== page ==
The extent of an area, usually expressed in terms of the Earth's surface. The term spatial derives from this meaning; and spatial relationships are at the heart of geography. ‘ “Space” refers to the operational dynamics of a network: across space, over time, at a variety of scales, from the body to the neighborhood, to the region, and across nations’ (Ettlinger and Bosco (2004) Antipode 36, 2). D. Massey (2005) sees space as lived experience: ‘one important aspect of space is that it is the dimension of things (and people) existing at the same moment. If time is the dimension of change then space is the dimension of simultaneity. Space is the dimension of all these things happening at once. Space is the dimension, then, that presents us with the existence of others.’
Y.-F. Tuan (1997) contends that a space requires a movement from a place to another place. Similarly, a place requires a space to be a place. ‘Hence, the two notions are co-dependent.’ Thrift in S. Holloway et al. (2003) writes that ‘place refers to the process whereby spaces are ordered in ways that open up affective and other embodied potentials’. See also Sanders (2008) PHG32, 2.
‘Absolute space is fixed and we record or plan events within its frame…the relational view of space holds there is no such thing as space or time outside of the processes that define them…. Processes do not occur in space but define their own spatial frame’ (D. Harvey2006). Raper and Livingstone (1995) Int. J. GIS 9 distinguish between absolute space, which is geometrically indexed, and relative space, which is object oriented; ‘ “space” refers to the operational dynamics of a network: across space, over time, at a variety of scales, from the body to the neighborhood, to the region, and across nations’ (Ettlinger and Bosco (2004) Antipode 36, 2).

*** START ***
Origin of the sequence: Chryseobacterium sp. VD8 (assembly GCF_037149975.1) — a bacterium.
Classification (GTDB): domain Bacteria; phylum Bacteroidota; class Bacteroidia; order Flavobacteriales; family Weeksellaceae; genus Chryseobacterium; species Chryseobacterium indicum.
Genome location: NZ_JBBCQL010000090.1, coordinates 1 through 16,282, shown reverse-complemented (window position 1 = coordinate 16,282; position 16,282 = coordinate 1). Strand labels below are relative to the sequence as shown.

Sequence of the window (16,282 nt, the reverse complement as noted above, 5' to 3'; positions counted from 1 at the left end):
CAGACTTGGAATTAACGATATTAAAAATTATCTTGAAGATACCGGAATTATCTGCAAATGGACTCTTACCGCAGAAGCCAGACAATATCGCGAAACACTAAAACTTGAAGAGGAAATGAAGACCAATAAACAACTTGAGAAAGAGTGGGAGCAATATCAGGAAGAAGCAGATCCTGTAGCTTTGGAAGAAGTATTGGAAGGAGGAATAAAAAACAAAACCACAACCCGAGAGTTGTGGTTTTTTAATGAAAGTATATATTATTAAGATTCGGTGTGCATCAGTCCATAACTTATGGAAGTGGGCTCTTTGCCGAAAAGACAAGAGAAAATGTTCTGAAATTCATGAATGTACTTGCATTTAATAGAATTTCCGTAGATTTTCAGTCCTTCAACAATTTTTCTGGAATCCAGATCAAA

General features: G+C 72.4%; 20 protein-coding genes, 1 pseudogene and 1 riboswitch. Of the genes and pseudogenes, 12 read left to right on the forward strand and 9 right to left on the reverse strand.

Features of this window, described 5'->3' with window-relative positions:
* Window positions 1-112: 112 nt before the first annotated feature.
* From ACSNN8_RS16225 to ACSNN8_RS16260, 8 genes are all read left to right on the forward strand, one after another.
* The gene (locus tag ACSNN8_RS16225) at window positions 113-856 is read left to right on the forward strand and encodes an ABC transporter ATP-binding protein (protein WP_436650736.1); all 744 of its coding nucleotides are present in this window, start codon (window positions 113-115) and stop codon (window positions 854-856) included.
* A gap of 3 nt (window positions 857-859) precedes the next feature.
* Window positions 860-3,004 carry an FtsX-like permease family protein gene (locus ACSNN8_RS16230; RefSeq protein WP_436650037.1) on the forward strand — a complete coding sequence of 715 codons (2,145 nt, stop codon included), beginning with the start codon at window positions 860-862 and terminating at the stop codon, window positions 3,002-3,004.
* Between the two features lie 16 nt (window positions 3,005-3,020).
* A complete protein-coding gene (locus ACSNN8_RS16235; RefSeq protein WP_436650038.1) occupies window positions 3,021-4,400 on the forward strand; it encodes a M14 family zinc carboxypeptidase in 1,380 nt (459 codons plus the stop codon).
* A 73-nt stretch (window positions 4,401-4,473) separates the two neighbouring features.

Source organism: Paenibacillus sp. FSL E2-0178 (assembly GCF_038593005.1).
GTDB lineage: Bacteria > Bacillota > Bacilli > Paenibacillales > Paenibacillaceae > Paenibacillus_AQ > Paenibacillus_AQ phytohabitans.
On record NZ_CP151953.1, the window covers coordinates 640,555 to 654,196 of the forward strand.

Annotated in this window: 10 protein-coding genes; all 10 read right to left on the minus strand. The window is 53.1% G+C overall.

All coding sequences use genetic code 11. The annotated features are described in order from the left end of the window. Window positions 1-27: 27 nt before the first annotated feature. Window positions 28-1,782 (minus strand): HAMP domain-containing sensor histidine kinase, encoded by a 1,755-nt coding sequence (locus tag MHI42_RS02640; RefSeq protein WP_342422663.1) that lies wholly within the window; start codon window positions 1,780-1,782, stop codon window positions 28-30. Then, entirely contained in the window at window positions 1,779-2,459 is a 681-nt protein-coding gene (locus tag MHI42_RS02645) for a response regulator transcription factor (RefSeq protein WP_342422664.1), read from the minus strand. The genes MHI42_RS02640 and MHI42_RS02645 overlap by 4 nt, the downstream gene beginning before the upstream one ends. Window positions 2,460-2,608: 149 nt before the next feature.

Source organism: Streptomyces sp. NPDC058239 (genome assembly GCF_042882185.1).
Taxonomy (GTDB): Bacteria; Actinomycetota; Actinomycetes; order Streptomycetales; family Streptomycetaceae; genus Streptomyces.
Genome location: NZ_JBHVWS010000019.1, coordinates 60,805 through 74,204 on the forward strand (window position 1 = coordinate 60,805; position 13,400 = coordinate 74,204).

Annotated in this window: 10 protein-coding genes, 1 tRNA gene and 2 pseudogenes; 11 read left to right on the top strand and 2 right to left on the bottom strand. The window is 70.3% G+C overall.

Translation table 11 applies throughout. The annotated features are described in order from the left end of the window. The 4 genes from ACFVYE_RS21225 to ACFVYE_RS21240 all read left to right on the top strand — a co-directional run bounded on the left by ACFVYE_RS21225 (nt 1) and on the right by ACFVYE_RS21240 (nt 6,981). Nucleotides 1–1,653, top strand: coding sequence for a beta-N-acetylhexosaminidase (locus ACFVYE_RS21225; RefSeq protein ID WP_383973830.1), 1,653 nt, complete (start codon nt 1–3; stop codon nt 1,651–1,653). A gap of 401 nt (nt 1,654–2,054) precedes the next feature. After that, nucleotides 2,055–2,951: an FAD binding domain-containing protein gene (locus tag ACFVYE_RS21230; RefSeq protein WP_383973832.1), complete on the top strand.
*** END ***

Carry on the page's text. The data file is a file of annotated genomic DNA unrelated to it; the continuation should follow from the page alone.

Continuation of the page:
Mark and Freundschuh (1997) Trans. GIS 2, 4 identify ‘at least five types of spaces…because for most if not all human cultures, there are different kinds of spaces, applied to different situations or phenomena, that are conceptualized in different ways’. Every society uses its space differently, both artistically and technologically: ‘Europeans have a notion of time and space that is generally assumed by them to be universal. This gratuitous assumption is naive, arrogant, and wrong’ (Hopgood (1993) AGOCG Tech. Report 24). ‘Space is used as a site and mechanism for gendered relationships of power’ (Corroto (2001) J. Arch. Educ. 55, 2).
Subjects: Earth Sciences and Geography.